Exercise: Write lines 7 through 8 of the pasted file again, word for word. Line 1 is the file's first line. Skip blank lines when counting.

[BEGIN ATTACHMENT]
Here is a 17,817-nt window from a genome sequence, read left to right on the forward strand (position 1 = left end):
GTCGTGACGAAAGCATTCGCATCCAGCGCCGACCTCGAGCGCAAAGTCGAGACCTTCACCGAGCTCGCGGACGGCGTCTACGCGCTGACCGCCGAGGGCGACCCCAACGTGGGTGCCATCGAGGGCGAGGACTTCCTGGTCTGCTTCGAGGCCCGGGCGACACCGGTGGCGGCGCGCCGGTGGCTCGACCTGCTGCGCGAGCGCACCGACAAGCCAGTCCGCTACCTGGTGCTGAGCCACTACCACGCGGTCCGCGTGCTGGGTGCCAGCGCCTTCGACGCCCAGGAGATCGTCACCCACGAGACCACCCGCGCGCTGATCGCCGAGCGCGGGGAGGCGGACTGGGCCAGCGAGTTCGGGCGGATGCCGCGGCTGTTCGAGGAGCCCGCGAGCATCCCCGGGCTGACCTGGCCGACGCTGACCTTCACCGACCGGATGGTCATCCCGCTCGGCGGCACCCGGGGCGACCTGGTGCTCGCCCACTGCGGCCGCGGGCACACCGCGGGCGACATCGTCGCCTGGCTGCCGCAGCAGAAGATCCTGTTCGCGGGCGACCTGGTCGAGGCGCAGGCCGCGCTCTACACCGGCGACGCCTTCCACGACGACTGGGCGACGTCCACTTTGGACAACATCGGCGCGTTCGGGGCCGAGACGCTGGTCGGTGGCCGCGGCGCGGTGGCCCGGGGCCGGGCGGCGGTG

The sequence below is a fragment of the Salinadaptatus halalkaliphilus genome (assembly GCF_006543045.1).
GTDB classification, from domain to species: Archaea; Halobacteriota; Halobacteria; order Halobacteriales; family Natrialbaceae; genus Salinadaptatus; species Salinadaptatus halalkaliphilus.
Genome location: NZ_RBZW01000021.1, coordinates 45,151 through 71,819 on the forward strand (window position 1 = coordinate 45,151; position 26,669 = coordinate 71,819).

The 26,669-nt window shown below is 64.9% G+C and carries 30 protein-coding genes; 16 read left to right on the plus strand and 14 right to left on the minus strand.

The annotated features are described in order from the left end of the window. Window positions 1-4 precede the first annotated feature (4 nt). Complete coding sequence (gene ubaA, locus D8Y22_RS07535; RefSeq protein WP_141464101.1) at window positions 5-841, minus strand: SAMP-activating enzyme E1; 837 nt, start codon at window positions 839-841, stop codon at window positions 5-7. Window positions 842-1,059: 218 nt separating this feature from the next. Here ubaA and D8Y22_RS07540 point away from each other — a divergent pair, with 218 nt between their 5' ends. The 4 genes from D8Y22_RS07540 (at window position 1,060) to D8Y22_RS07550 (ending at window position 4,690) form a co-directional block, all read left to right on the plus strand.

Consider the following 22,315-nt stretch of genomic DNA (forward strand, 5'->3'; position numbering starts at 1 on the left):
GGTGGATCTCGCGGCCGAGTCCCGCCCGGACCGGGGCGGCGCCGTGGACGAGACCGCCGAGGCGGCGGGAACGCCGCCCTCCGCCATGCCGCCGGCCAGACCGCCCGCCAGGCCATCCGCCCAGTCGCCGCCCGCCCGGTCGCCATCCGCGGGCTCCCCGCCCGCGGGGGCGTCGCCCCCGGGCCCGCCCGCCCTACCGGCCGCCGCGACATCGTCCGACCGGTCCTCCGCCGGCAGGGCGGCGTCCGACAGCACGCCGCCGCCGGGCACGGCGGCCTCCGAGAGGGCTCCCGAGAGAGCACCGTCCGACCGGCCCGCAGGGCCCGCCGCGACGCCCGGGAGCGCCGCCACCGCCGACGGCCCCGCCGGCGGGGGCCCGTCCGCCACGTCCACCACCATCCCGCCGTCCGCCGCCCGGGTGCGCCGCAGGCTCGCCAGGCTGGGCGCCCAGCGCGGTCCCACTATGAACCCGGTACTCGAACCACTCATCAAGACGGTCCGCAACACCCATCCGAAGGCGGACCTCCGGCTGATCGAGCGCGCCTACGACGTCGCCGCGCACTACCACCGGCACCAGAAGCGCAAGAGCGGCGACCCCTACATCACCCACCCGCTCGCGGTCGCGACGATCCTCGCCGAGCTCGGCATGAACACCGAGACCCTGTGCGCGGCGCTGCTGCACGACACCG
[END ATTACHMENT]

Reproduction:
The annotated features are described in order from the left end of the window. Window positions 1-4 precede the first annotated feature (4 nt). Complete coding sequence (gene ubaA, locus D8Y22_RS07535; RefSeq protein WP_141464101.1) at window positions 5-841, minus strand: SAMP-activating enzyme E1; 837 nt, start codon at window positions 839-841, stop codon at window positions 5-7. Window positions 842-1,059: 218 nt separating this feature from the next. Here ubaA and D8Y22_RS07540 point away from each other — a divergent pair, with 218 nt between their 5' ends. The 4 genes from D8Y22_RS07540 (at window position 1,060) to D8Y22_RS07550 (ending at window position 4,690) form a co-directional block, all read left to right on the plus strand.

Consider the following 22,315-nt stretch of genomic DNA (forward strand, 5'->3'; position numbering starts at 1 on the left):